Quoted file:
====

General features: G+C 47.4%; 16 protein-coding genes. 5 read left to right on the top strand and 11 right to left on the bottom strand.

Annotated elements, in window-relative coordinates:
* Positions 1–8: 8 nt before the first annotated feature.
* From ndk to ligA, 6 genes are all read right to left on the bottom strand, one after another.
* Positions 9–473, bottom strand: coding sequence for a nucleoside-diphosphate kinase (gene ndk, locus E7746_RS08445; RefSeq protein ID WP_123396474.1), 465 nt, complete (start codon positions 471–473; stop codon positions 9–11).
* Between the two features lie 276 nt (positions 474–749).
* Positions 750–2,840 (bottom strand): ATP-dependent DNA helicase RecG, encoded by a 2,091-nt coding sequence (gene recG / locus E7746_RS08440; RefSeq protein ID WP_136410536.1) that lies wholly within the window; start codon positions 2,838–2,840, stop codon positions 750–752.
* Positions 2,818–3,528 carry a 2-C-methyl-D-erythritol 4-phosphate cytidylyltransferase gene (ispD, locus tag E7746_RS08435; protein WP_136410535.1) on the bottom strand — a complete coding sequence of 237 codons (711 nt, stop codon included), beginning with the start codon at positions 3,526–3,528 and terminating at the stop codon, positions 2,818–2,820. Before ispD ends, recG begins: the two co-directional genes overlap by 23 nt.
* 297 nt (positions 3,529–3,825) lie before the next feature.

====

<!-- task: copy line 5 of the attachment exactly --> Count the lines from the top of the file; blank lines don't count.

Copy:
* Positions 9–473, bottom strand: coding sequence for a nucleoside-diphosphate kinase (gene ndk, locus E7746_RS08445; RefSeq protein ID WP_123396474.1), 465 nt, complete (start codon positions 471–473; stop codon positions 9–11).